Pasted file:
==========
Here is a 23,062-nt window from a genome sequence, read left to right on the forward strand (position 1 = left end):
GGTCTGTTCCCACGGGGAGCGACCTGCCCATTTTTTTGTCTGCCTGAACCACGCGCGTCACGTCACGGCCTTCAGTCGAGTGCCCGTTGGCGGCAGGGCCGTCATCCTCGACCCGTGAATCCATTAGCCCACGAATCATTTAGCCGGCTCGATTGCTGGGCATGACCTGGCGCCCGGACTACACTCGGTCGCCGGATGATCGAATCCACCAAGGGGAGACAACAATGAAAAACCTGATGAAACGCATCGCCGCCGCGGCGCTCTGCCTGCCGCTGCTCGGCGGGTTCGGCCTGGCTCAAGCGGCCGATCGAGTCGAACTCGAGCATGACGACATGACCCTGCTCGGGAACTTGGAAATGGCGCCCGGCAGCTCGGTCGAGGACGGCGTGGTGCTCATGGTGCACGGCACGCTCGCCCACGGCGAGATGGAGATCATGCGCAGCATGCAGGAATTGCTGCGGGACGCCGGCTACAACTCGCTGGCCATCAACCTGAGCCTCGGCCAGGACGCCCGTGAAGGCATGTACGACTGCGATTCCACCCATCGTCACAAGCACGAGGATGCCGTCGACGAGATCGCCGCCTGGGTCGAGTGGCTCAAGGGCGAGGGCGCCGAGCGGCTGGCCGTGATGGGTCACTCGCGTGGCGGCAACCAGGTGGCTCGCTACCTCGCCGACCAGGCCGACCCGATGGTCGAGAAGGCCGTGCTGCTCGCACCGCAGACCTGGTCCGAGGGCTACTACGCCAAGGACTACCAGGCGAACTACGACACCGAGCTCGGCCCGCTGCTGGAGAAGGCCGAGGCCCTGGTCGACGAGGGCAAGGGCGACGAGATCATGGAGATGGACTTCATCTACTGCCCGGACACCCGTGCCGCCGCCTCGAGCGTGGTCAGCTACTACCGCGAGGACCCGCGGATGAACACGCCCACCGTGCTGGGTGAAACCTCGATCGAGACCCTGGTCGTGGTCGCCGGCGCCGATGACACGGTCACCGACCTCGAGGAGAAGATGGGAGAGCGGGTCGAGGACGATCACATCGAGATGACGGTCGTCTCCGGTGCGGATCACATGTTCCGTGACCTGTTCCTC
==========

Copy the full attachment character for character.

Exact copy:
Here is a 23,062-nt window from a genome sequence, read left to right on the forward strand (position 1 = left end):
GGTCTGTTCCCACGGGGAGCGACCTGCCCATTTTTTTGTCTGCCTGAACCACGCGCGTCACGTCACGGCCTTCAGTCGAGTGCCCGTTGGCGGCAGGGCCGTCATCCTCGACCCGTGAATCCATTAGCCCACGAATCATTTAGCCGGCTCGATTGCTGGGCATGACCTGGCGCCCGGACTACACTCGGTCGCCGGATGATCGAATCCACCAAGGGGAGACAACAATGAAAAACCTGATGAAACGCATCGCCGCCGCGGCGCTCTGCCTGCCGCTGCTCGGCGGGTTCGGCCTGGCTCAAGCGGCCGATCGAGTCGAACTCGAGCATGACGACATGACCCTGCTCGGGAACTTGGAAATGGCGCCCGGCAGCTCGGTCGAGGACGGCGTGGTGCTCATGGTGCACGGCACGCTCGCCCACGGCGAGATGGAGATCATGCGCAGCATGCAGGAATTGCTGCGGGACGCCGGCTACAACTCGCTGGCCATCAACCTGAGCCTCGGCCAGGACGCCCGTGAAGGCATGTACGACTGCGATTCCACCCATCGTCACAAGCACGAGGATGCCGTCGACGAGATCGCCGCCTGGGTCGAGTGGCTCAAGGGCGAGGGCGCCGAGCGGCTGGCCGTGATGGGTCACTCGCGTGGCGGCAACCAGGTGGCTCGCTACCTCGCCGACCAGGCCGACCCGATGGTCGAGAAGGCCGTGCTGCTCGCACCGCAGACCTGGTCCGAGGGCTACTACGCCAAGGACTACCAGGCGAACTACGACACCGAGCTCGGCCCGCTGCTGGAGAAGGCCGAGGCCCTGGTCGACGAGGGCAAGGGCGACGAGATCATGGAGATGGACTTCATCTACTGCCCGGACACCCGTGCCGCCGCCTCGAGCGTGGTCAGCTACTACCGCGAGGACCCGCGGATGAACACGCCCACCGTGCTGGGTGAAACCTCGATCGAGACCCTGGTCGTGGTCGCCGGCGCCGATGACACGGTCACCGACCTCGAGGAGAAGATGGGAGAGCGGGTCGAGGACGATCACATCGAGATGACGGTCGTCTCCGGTGCGGATCACATGTTCCGTGACCTGTTCCTC